Last weekend at Potrero War in California was nice. No laptop. No work. No writing. No working up patients. Just spending time in the “current middle ages,” cruising Merchant’s Row, and learning a new embroidery stitch.
I got some new embroidery floss while I was there. Okay, so I didn’t need new thread–as is evidenced by the above photo. About 20-30 are new skeins or partial skeins. The rest? Aside from about a dozen new skeins I bought to match threads I used on a new project I started, those were all ones I previously had. I just mathed it, and I had approximately 180+ skeins or partial skeins of cotton embroidery floss–some gifted, some purchased secondhand, some purchased new. I might have a problem of sorts.
On the plus side, I have plenty of floss to hand out to the people who show up for my class Saturday at Atenveldt’s Kingdom Collegium. It’ll be my first time teaching any kind of class, and my first time teaching embroidery. Am I nervous? Hell yeah, I am.
Let me back it up a bit. I’ve always been one of “those” people who pick things up fairly quickly. Almost doesn’t matter what the subject was in school or in the work field, I just absorbed whatever I saw and went on with life. This brings me to my first, biggest concern about teaching: I don’t know how to teach. I learn differently from most people, so I don’t know how to disseminate the information in an instructive manner. Take the embroidery, for instance: I have learned nearly all I know about embroidery from looking at pictorials or video tutorials on Pinterest. Yeah. Like I said, I’m one of “those” people. The annoying ones who didn’t have to study for tests and just kinda skated through school and stuff.
This learning advantage puts me at a disadvantage when it comes to teaching things. I know how to look at a how-to photo or video and recreate the thing and do it. But I don’t know how to explain what I just did. And I’ll have to explain roughly eight different stitches to up to ten people Saturday. Eight stitches that, for the most part, I learned by looking at pictures.
Now, I do have a handout prepared…with the photos that I, myself, found most useful on Pinterest. Are they going to be useful to the people taking my class? I have no clue. I’m hoping and praying they are, or at least that I can supplement the photos with my own explanations of how to do the things.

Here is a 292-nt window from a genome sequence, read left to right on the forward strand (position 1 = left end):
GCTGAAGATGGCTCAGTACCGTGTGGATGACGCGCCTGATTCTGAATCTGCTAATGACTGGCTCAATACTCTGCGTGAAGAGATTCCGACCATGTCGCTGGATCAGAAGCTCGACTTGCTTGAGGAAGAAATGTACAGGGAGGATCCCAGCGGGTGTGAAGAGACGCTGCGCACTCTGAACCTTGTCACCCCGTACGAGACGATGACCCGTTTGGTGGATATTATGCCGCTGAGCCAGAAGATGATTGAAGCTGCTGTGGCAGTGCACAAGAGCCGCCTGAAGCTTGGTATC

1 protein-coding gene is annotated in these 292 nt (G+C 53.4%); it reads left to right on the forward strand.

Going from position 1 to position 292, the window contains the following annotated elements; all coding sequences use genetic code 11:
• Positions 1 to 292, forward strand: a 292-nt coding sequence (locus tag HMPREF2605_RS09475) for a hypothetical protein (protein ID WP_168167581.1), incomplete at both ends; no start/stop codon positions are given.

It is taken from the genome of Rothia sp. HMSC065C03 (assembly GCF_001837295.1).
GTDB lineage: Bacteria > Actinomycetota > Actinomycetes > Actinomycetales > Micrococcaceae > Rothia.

I’ll have a few things to my favor: I’ll be in person, able to show each “student” hands-on how to do the stitches. I’ll be able to take my own embroidery hoop with fabric and demonstrate the stitches. (Note to self: Prepare a hoop for my own use during class.) But will I be able to impart knowledge that I kind of assimilated?
Another concern of mine is my cursed stammering when I get nervous. And with as many as ten people sitting in and listening to what I have to say/teach, I’ll be nervous. I’m hoping they’re all nice. Last thing I need is a heckler in class. Finally, add in a generous helping of social anxiety and I’m on edge. I’ve been able to distract myself with preparations so far, but now that I’ve got all that floss organized, I’m back to reality.
This is all for a purpose, though. To advance in the path of the Arts in the SCA, teaching is kind of part of the package. It’s one thing to make art, but it’s quite another to teach it to others. Sharing knowledge is important on the path to becoming a Laurel, which I hope to someday be.
Yeah, I’ve only been embroidering for about a year and a half, and I have almost zero formal training. (I did learn a new stitch in the class I took at Potrero, so it’s not 100% untrained.) Yeah, I only got my first Arts award a month ago. But I have to remind myself that I was good enough to be approached to work on garb for one set of royals in the SCA (and to be allowed to work on garb for another set). I was good enough to help my husband with largesse for another set of royals. I’ve been asked to take part in some rather important embroidery projects for my Barony. I’ve even done the Pelican embroidery for a good friend’s elevation mantle. I may have picked it up quickly, but I have learned quite a lot, and I think–I think–I can impart this knowledge on others.
I got this. It may be intimidating at first, but once I get into the classroom I’ll just have to tell myself that I have things to teach, wisdom to share, and, hopefully, the skill to share that wisdom and help others learn a new skill…and possibly a new favorite art.